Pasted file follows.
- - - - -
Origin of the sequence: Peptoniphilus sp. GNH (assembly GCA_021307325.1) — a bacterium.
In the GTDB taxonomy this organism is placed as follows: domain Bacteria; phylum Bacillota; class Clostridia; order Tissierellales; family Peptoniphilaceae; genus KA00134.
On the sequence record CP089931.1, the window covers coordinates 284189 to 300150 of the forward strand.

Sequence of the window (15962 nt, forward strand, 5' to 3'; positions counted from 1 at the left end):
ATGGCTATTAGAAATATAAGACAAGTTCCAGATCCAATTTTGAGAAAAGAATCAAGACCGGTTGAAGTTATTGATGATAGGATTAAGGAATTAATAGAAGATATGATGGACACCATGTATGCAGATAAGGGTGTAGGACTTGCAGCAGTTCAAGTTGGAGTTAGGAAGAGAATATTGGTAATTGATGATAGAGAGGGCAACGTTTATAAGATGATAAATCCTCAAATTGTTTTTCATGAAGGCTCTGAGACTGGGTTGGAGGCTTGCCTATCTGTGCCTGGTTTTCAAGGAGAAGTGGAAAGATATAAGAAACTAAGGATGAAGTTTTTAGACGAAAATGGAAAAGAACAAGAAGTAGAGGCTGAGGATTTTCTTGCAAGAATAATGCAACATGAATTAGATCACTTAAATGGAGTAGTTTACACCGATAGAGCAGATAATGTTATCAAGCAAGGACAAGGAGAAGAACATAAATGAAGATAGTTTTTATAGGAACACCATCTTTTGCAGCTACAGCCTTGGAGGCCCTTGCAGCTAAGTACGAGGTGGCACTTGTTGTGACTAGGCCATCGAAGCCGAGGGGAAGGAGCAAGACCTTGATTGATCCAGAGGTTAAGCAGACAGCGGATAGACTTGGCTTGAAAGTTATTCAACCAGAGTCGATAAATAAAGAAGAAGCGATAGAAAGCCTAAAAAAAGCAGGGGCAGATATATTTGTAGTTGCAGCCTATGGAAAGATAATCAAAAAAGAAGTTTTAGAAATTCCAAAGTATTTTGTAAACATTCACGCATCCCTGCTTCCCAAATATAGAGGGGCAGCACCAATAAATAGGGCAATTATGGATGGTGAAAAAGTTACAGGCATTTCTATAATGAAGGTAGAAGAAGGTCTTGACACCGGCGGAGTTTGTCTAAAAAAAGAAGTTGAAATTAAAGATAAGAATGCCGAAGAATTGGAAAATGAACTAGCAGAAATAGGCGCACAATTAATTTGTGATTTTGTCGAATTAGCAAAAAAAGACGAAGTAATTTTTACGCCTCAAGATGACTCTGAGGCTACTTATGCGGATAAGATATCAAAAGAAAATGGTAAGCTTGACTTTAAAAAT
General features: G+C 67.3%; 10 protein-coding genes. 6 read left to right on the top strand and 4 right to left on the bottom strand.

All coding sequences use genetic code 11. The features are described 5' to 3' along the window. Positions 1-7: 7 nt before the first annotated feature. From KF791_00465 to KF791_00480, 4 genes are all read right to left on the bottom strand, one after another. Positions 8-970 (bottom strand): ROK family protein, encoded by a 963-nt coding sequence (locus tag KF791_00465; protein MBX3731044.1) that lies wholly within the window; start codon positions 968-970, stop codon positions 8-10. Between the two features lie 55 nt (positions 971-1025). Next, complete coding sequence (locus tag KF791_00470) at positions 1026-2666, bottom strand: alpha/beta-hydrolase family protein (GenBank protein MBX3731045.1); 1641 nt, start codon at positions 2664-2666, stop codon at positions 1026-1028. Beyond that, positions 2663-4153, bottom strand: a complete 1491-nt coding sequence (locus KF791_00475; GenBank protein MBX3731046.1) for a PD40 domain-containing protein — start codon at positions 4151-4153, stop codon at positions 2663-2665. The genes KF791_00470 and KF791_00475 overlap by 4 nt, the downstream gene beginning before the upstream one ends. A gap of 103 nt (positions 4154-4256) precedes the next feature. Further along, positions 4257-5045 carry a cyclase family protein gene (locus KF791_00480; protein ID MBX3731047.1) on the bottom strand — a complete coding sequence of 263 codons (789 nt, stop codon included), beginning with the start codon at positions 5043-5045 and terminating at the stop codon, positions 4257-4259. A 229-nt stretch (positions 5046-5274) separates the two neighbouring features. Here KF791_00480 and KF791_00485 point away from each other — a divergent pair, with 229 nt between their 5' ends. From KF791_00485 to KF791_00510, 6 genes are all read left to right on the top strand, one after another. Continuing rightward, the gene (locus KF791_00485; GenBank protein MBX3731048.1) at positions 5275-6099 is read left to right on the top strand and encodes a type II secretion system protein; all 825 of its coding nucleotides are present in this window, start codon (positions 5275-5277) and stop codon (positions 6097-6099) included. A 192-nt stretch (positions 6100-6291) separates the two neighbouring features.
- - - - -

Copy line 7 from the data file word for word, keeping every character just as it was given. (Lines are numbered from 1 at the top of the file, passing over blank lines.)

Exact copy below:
All coding sequences use genetic code 11. The features are described 5' to 3' along the window. Positions 1-7: 7 nt before the first annotated feature. From KF791_00465 to KF791_00480, 4 genes are all read right to left on the bottom strand, one after another. Positions 8-970 (bottom strand): ROK family protein, encoded by a 963-nt coding sequence (locus tag KF791_00465; protein MBX3731044.1) that lies wholly within the window; start codon positions 968-970, stop codon positions 8-10. Between the two features lie 55 nt (positions 971-1025). Next, complete coding sequence (locus tag KF791_00470) at positions 1026-2666, bottom strand: alpha/beta-hydrolase family protein (GenBank protein MBX3731045.1); 1641 nt, start codon at positions 2664-2666, stop codon at positions 1026-1028. Beyond that, positions 2663-4153, bottom strand: a complete 1491-nt coding sequence (locus KF791_00475; GenBank protein MBX3731046.1) for a PD40 domain-containing protein — start codon at positions 4151-4153, stop codon at positions 2663-2665. The genes KF791_00470 and KF791_00475 overlap by 4 nt, the downstream gene beginning before the upstream one ends. A gap of 103 nt (positions 4154-4256) precedes the next feature. Further along, positions 4257-5045 carry a cyclase family protein gene (locus KF791_00480; protein ID MBX3731047.1) on the bottom strand — a complete coding sequence of 263 codons (789 nt, stop codon included), beginning with the start codon at positions 5043-5045 and terminating at the stop codon, positions 4257-4259. A 229-nt stretch (positions 5046-5274) separates the two neighbouring features. Here KF791_00480 and KF791_00485 point away from each other — a divergent pair, with 229 nt between their 5' ends. From KF791_00485 to KF791_00510, 6 genes are all read left to right on the top strand, one after another. Continuing rightward, the gene (locus KF791_00485; GenBank protein MBX3731048.1) at positions 5275-6099 is read left to right on the top strand and encodes a type II secretion system protein; all 825 of its coding nucleotides are present in this window, start codon (positions 5275-5277) and stop codon (positions 6097-6099) included. A 192-nt stretch (positions 6100-6291) separates the two neighbouring features.